At 35, Rafael Nadal is still ranked inside the top-5, playing well since 2017 and standing on 20 Majors and 36 Masters 1000 crowns. Nadal scored his first ATP win 19 years ago, and he is still eager to improve his game and push his rivals to the limits in every tournament, winning two titles so far in 2021 and hoping for more in the rest of the season. At the beginning of 2003, the 16-year-old Nadal was ranked a few spots outside the top-200, setting eyes on much higher positions and big goals that year. The Spaniard was one of the players to beat on the Challenger level in the first three months, losing the first three finals before lifting the trophy in Barletta to find himself on the verge of the top-100. Rafa was the material for that group even before turning 17, reaching the third round in Monte Carlo on his Masters 1000 debut and repeating that in May in Hamburg. The young Spaniard advanced into another Challenger final before suffering an injury that forced him to skip Roland Garros and all the pre-Wimbledon events.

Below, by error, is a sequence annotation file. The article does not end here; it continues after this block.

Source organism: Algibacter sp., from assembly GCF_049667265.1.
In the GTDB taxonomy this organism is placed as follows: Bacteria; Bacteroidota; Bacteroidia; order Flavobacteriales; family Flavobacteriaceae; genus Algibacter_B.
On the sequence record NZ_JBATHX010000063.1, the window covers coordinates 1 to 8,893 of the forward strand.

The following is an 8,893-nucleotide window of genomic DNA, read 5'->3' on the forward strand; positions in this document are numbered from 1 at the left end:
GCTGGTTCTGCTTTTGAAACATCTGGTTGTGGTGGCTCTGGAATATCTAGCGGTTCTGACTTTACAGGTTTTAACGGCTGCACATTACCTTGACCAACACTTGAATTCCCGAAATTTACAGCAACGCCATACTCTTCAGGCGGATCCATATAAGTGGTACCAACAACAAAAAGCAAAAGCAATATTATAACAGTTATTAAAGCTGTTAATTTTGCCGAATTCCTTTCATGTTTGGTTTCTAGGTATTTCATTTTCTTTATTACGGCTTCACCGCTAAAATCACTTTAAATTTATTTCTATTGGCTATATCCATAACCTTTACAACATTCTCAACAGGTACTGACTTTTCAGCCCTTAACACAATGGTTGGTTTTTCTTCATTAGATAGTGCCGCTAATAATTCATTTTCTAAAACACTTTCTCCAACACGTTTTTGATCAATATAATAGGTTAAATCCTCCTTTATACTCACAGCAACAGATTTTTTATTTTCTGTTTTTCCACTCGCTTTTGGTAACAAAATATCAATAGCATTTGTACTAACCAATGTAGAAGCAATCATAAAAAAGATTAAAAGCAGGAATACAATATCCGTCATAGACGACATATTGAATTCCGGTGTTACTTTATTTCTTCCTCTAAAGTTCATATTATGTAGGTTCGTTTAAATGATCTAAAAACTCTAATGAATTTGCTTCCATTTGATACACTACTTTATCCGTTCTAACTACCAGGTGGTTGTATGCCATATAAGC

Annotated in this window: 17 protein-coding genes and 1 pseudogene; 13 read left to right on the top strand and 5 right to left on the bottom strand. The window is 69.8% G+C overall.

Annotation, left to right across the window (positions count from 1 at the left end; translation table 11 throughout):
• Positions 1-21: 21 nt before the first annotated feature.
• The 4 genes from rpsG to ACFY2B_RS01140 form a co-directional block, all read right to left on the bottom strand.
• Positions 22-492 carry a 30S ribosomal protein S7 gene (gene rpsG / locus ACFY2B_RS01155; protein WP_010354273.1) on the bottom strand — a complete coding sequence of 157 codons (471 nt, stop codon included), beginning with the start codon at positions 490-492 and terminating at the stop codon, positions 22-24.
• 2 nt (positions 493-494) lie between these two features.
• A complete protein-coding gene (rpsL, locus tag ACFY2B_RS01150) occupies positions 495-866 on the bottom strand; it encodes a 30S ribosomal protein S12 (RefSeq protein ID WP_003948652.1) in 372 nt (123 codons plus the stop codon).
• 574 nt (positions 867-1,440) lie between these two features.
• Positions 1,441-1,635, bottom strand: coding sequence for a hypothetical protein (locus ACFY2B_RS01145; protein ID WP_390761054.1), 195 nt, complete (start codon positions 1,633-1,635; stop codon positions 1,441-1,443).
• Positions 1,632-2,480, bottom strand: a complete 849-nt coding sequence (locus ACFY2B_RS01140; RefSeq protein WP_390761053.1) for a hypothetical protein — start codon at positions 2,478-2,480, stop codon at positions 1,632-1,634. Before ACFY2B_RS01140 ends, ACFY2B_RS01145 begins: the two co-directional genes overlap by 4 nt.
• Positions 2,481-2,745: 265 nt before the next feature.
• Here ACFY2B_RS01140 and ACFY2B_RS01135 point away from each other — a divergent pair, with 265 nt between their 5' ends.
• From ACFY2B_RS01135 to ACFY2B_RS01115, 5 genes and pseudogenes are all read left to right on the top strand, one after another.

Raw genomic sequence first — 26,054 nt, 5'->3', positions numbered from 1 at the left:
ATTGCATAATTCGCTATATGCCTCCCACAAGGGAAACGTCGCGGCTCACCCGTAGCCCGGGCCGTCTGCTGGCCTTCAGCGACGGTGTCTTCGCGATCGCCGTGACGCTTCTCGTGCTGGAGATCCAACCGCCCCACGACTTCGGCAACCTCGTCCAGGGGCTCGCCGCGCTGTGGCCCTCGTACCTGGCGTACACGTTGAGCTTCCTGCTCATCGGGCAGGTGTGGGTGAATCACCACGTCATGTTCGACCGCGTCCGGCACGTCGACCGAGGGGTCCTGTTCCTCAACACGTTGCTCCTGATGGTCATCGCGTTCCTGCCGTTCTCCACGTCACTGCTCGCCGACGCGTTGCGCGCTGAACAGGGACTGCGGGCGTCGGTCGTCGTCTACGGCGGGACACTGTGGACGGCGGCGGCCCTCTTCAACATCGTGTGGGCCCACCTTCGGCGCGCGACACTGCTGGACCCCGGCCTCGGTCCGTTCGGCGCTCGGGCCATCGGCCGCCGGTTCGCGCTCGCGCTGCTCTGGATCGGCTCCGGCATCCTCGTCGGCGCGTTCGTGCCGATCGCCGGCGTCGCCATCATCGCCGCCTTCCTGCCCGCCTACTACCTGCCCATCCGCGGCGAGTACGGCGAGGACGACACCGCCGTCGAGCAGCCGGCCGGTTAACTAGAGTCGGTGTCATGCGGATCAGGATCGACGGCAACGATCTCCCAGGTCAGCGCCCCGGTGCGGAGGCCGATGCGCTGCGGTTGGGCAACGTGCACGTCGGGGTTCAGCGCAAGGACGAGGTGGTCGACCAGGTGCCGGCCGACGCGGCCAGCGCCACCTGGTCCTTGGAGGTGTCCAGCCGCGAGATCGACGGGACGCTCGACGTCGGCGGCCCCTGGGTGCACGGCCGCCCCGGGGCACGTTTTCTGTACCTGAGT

At the All England Club, Nadal became one of the youngest players to reach the third round in the Open era and gathered a boost ahead of the summer clay swing. Rafa earned worthy wins in the upcoming weeks in July and skipped the pre-US Open action due to another injury. In New York, Nadal defeated a compatriot Fernando Vicente in the first round and suffered a 7-6, 6-3, 7-6 loss to Younes El Aynaoui in the next match after challenging two hours and 43 minutes. The youngster fended off nine out of 12 break chances, stole the rival’s serve twice and fell short in the decisive moments to suffer straight-sets defeat on the US Open debut.
Rafael Nadal shared thoughts about his future goals at the US Open 2003.
After the match, Nadal admitted he would love to crack the top-10 or top-5 one day, aware there are many high-quality players out there but wishing to match that level in the future. As we all know, it came less than two years later when he became one of the world’s greatest players alongside Roger Federer, forging his legacy that still stands strong after two decades on the Tour and many stressful moments due to injuries.
“I had some good results this year, but I try not to think too far ahead. If you play and practice well, the ranking positions will come. That’s why I’m not thinking about the upcoming Majors or Masters 1000 events. I have been working on my serve and slice backhand; I need to improve that to be more competitive. In the future, I want to reach the top-10 or top-5, but many great players are still in front of me. It will be tough for me, but I have the desire to chase that goal,” Rafael Nadal said.